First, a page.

What is sunk cost and the ‘sunk cost fallacy’?
Sunk costs are expended costs that cannot be recovered by the project. These types of costs are also sometimes known as retrospective costs, as opposed to prospective costs, which could be altered based on different actions being taken. Sunk costs are therefore fixed and cannot change based on alternative courses of action.
It is important to note that fixed costs can also be incurred at a future date (such as next month’s rent) however are already ‘sunk’ (in the rent example - based on the 12 month lease that was signed). In project accounting, it is a good idea to ensure fixed costs are categorised, as are variable costs (costs that could change). This will allow you to easily report on the relevant cost types for different processes including project decision making.
The meaning of sunk costs in projects or investments can be attributed to numerous economic principles and axioms including ‘let bygones be bygones’. In classical economics this is the ‘bygones’ or ‘marginal’ principle and is a very important lesson to learn about project management.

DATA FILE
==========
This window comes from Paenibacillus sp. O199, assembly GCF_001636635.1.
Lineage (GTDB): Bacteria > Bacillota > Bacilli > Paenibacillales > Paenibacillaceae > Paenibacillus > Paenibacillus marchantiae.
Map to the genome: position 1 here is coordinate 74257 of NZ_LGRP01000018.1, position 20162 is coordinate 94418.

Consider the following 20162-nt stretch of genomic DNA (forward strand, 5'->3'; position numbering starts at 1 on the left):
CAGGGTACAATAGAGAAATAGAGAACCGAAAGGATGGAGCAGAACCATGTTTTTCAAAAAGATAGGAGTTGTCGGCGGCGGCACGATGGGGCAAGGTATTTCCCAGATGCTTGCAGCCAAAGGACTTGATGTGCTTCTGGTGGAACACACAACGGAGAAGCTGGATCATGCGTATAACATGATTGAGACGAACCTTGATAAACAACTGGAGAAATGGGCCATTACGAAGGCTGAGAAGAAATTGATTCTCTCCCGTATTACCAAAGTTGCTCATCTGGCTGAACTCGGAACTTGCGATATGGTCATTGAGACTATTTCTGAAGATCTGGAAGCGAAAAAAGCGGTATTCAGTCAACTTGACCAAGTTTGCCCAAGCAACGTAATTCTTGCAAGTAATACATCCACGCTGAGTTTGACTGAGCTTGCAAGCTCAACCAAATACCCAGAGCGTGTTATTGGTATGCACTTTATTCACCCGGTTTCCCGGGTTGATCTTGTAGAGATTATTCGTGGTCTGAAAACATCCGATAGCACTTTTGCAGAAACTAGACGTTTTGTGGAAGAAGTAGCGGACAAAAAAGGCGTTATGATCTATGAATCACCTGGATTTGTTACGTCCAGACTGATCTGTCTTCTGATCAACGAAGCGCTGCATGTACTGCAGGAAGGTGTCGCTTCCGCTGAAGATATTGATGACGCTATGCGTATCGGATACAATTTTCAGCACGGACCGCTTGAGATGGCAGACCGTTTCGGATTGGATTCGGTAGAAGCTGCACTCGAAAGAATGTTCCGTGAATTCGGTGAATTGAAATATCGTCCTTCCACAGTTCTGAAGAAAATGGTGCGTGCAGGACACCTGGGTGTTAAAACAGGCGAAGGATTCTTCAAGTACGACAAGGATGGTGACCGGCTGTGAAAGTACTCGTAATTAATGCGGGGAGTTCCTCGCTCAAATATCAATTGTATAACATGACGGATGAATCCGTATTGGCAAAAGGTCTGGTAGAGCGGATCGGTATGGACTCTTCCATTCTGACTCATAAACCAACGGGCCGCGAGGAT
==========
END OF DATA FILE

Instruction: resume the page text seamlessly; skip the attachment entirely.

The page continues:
Ultimately it means you can’t change the past and don’t waste time trying to. Focus on what you can change instead and look at what new costs could be incurred based on any available alternatives and calculate the marginal benefits related to each. Sunk costs should be excluded from such considerations given, no matter what alternative is considered, they will not change.
An example of sunk costs
A 2-year project is approved to initiate with a 1,000k budget. After 18 months, the project has incurred 800k of costs and is forecasting another 1,000k to complete. Of that remaining 1,000k, 300k are fixed or committed costs to pay for the rent for the development space, the hardware the development team use and the subscription costs for their software which cannot be recovered. There is pressure from the project Board to limit the overspend so the Project Manager must start looking at how.
The Project Manager must start by working out what costs are ‘sunk’ in the project that can’t be changed. While these sunk costs remain important data points, the Project Manager must exclude them from the analysis of alternatives for a decision.
In this example the Project Manager will exclude the 800k already spent (the ‘bygones) and also the 300k of future fixed costs which cannot be recovered no matter what happens. This leaves 700k of variable costs which could be changed by decisions such as reducing resources on the project, reducing scope, lowering quality or any other number of project alternatives.
When presenting analysis of all options and recommendations to the Board, the Project Manager can be clear that 1,300k cannot be recovered and must be accepted as sunk even if the project is terminated. The Board can then consider whether to approve additional investment to avoid the investment being a waste and consider the new amount required to realise the updated project benefits.
The sunk cost fallacy